During my evenings on the waterway, after I had set the anchor for the night, I wrote 5 letters to place in bottles to be tossed into the gulf stream as I crossed. I’m curious to see how far they go, or if they’ll ever be found at all.
My favorite moment of the crossing came after I had crossed the line from dark blue water, almost a kilometer deep, to just a couple of meters of depth in under a minute. That was quite a moment in and of itself, but I find moments of awe can often be surpassed by moments of laughter, and if you’ve never seen a 2 foot flying fish speeding energetically and gracefully over the glossy surface of a green sea, only to unexpectedly smash into a wave, then proceed to somersault and skip sideways like a stone, then you really are missing out.
It’s amazing how fast you adjust to shallow water. I was dreading it, in a way, thinking I’d probably have a heart attack over any approaching dark spot ahead, expecting it to be a coral head, and for an unavoidable one to clip the side of my hull and split it open. Instead, I’ve been enjoying the curious cylindrical creatures, the GIANT turtles, the dolphins that seemed overjoyed at Annie Laurie’s presence, and the shadow of my hull and sails over the sandy bottom 7 feet below.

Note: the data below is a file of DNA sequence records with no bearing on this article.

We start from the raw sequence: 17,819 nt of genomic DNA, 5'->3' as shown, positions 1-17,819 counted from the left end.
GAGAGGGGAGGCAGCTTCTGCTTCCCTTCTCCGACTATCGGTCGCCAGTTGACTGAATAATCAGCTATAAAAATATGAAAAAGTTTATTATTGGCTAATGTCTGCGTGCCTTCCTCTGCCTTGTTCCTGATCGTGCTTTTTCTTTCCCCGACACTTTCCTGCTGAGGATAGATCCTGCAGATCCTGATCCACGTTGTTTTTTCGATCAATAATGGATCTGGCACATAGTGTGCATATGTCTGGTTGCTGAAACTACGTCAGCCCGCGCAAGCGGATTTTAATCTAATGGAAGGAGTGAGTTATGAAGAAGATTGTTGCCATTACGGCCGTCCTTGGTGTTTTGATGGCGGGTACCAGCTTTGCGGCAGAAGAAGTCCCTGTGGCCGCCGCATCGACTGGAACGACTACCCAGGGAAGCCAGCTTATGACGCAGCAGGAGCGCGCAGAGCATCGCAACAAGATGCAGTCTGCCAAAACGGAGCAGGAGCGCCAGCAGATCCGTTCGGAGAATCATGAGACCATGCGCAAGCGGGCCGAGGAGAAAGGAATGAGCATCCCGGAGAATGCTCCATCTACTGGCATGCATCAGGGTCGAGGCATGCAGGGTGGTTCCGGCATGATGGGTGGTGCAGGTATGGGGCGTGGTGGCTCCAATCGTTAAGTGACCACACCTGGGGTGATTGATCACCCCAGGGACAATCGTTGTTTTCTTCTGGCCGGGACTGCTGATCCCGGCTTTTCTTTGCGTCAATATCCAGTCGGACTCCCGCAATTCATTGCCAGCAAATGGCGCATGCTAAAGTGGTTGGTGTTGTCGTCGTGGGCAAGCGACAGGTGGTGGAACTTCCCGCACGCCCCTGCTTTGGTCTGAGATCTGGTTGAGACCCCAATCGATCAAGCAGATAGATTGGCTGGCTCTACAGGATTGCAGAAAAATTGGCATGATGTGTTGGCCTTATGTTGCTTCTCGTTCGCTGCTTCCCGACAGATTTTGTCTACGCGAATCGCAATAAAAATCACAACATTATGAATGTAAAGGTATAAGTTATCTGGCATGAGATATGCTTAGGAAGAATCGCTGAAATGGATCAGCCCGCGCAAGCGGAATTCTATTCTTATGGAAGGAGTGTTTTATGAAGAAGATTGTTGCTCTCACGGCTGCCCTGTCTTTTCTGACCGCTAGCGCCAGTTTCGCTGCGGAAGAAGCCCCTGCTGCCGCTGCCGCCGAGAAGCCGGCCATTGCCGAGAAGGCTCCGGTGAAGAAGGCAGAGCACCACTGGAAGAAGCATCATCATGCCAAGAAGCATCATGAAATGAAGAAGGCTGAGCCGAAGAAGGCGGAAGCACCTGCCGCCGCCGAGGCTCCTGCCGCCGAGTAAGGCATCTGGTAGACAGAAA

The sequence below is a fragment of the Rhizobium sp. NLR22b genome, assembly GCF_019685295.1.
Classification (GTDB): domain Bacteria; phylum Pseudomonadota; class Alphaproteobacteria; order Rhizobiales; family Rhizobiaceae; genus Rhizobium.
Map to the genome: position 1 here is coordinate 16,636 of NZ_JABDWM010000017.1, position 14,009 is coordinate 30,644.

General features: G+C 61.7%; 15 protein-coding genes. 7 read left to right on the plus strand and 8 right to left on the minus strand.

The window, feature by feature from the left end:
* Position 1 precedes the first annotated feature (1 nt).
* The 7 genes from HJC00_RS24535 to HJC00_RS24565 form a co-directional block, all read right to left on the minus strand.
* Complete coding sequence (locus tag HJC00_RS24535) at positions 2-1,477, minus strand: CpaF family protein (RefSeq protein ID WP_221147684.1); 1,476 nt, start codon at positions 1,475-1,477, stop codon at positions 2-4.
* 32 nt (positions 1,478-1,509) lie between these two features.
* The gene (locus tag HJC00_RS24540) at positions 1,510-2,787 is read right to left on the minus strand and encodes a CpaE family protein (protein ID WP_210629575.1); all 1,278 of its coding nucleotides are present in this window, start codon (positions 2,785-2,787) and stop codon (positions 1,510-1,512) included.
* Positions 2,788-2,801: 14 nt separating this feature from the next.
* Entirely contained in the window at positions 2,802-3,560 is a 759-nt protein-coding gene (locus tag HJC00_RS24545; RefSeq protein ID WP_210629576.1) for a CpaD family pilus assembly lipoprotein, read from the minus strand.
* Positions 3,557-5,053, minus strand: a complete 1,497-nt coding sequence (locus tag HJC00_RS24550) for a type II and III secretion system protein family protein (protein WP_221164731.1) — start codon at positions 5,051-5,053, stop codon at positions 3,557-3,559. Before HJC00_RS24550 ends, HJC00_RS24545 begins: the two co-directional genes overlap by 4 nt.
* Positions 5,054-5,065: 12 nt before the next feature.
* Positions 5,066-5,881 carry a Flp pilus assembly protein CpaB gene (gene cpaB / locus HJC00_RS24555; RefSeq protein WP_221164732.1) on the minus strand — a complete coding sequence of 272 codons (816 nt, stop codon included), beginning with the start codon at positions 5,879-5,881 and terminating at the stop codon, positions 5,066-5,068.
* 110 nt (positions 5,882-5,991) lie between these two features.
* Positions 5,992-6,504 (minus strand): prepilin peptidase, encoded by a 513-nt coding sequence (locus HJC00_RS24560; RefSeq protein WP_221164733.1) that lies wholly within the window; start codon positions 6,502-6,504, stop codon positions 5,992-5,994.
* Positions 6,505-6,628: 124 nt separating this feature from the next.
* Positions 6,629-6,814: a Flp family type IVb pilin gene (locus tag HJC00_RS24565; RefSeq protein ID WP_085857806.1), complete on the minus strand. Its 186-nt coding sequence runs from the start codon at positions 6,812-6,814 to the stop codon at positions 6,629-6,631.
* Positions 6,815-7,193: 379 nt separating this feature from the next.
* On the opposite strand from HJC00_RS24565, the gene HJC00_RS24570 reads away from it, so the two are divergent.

Being alone isn’t so bad. And when I think about it, I’m not alone at all. Meeting people while sailing is usually a chain reaction. Mine began while at anchor at Green Turtle Cay, when the wind picked up behind a passing frontal system. Dragging anchor in a crowded anchorage is a great way to meet people. Within minutes, 3 dingys converged on my boat and we set a second anchor, which after some adjusting, eventually held. That’s how I met Dave, Sid, and Jerry. Jerry invited me over for a drink that evening, where I met Jim and Jeff. The following day, I noticed Jeff dragging anchor, so I rowed over to help, arriving at the same time as Charlie. That evening, I was intercepted by Charlie while rowing back from spending the afternoon ashore, who invited me aboard, where I met his dad Charlie, and their friends Raffi, Lisa, Brenda, and Webb. Charlie introduced me to Trevor and Brendon, 2 young Canadians who sailed down from Kingston this past fall. Road to the Isles introduced me to another couple down from Nova Scotia, Heather and Peter, and I’ve since met their friends Jason, Mike, and Sward, all sailing solo. And to my great surprise and delight, who else was at anchor at Green Turtle but my old friends aboard Pathos, Mike and Jan, who I met way back in New Jersey on my way down the coast in 2007.
No, I really can’t say I’m alone. When I dropped my anchor, popped my bottle of champagne, and sat back to listen to the songbirds welcoming the setting sun, I thought of my brothers words once more, and was grateful to have arrived at White Sound, Green Turtle Cay on my 29th birthday, and not my 65th.